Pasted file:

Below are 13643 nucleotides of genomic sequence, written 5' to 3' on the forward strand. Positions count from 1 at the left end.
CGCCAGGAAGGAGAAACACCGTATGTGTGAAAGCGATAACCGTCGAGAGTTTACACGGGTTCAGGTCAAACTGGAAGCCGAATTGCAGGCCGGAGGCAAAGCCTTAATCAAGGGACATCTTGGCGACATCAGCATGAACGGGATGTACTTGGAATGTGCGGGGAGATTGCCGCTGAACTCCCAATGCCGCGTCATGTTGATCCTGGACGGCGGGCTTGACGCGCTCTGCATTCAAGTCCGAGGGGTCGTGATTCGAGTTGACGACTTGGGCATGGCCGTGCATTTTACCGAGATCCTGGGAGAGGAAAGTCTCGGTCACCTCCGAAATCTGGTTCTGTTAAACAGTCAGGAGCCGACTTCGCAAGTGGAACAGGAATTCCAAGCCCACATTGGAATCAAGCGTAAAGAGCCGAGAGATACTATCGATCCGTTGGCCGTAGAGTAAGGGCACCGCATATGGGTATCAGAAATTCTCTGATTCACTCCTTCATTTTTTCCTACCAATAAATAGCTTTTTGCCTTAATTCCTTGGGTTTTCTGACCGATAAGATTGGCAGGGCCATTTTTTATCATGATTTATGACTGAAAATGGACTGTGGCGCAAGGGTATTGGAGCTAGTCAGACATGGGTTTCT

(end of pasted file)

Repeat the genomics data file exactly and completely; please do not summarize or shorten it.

Below are 13643 nucleotides of genomic sequence, written 5' to 3' on the forward strand. Positions count from 1 at the left end.
CGCCAGGAAGGAGAAACACCGTATGTGTGAAAGCGATAACCGTCGAGAGTTTACACGGGTTCAGGTCAAACTGGAAGCCGAATTGCAGGCCGGAGGCAAAGCCTTAATCAAGGGACATCTTGGCGACATCAGCATGAACGGGATGTACTTGGAATGTGCGGGGAGATTGCCGCTGAACTCCCAATGCCGCGTCATGTTGATCCTGGACGGCGGGCTTGACGCGCTCTGCATTCAAGTCCGAGGGGTCGTGATTCGAGTTGACGACTTGGGCATGGCCGTGCATTTTACCGAGATCCTGGGAGAGGAAAGTCTCGGTCACCTCCGAAATCTGGTTCTGTTAAACAGTCAGGAGCCGACTTCGCAAGTGGAACAGGAATTCCAAGCCCACATTGGAATCAAGCGTAAAGAGCCGAGAGATACTATCGATCCGTTGGCCGTAGAGTAAGGGCACCGCATATGGGTATCAGAAATTCTCTGATTCACTCCTTCATTTTTTCCTACCAATAAATAGCTTTTTGCCTTAATTCCTTGGGTTTTCTGACCGATAAGATTGGCAGGGCCATTTTTTATCATGATTTATGACTGAAAATGGACTGTGGCGCAAGGGTATTGGAGCTAGTCAGACATGGGTTTCT